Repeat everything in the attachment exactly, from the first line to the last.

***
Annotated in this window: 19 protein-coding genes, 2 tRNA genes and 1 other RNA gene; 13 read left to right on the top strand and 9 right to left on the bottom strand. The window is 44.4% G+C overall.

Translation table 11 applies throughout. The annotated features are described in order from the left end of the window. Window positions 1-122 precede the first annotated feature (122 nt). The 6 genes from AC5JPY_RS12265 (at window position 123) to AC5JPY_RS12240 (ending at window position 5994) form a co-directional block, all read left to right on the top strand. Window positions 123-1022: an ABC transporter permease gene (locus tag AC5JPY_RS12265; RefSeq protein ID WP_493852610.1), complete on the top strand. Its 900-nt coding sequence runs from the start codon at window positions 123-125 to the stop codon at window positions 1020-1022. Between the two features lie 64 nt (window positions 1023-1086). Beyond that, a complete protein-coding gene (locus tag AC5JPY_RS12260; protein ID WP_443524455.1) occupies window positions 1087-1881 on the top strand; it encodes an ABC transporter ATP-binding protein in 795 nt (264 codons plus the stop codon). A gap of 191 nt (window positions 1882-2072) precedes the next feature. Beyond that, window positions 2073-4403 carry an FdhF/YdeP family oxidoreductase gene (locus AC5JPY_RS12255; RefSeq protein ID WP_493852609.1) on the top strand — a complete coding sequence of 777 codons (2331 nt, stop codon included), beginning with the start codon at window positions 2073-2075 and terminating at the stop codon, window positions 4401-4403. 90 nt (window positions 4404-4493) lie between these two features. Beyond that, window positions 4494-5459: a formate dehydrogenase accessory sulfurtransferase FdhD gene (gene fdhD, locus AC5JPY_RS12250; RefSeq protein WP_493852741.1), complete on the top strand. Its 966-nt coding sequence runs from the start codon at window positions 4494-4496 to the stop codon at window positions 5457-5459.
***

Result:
Annotated in this window: 19 protein-coding genes, 2 tRNA genes and 1 other RNA gene; 13 read left to right on the top strand and 9 right to left on the bottom strand. The window is 44.4% G+C overall.

Translation table 11 applies throughout. The annotated features are described in order from the left end of the window. Window positions 1-122 precede the first annotated feature (122 nt). The 6 genes from AC5JPY_RS12265 (at window position 123) to AC5JPY_RS12240 (ending at window position 5994) form a co-directional block, all read left to right on the top strand. Window positions 123-1022: an ABC transporter permease gene (locus tag AC5JPY_RS12265; RefSeq protein ID WP_493852610.1), complete on the top strand. Its 900-nt coding sequence runs from the start codon at window positions 123-125 to the stop codon at window positions 1020-1022. Between the two features lie 64 nt (window positions 1023-1086). Beyond that, a complete protein-coding gene (locus tag AC5JPY_RS12260; protein ID WP_443524455.1) occupies window positions 1087-1881 on the top strand; it encodes an ABC transporter ATP-binding protein in 795 nt (264 codons plus the stop codon). A gap of 191 nt (window positions 1882-2072) precedes the next feature. Beyond that, window positions 2073-4403 carry an FdhF/YdeP family oxidoreductase gene (locus AC5JPY_RS12255; RefSeq protein ID WP_493852609.1) on the top strand — a complete coding sequence of 777 codons (2331 nt, stop codon included), beginning with the start codon at window positions 2073-2075 and terminating at the stop codon, window positions 4401-4403. 90 nt (window positions 4404-4493) lie between these two features. Beyond that, window positions 4494-5459: a formate dehydrogenase accessory sulfurtransferase FdhD gene (gene fdhD, locus AC5JPY_RS12250; RefSeq protein WP_493852741.1), complete on the top strand. Its 966-nt coding sequence runs from the start codon at window positions 4494-4496 to the stop codon at window positions 5457-5459.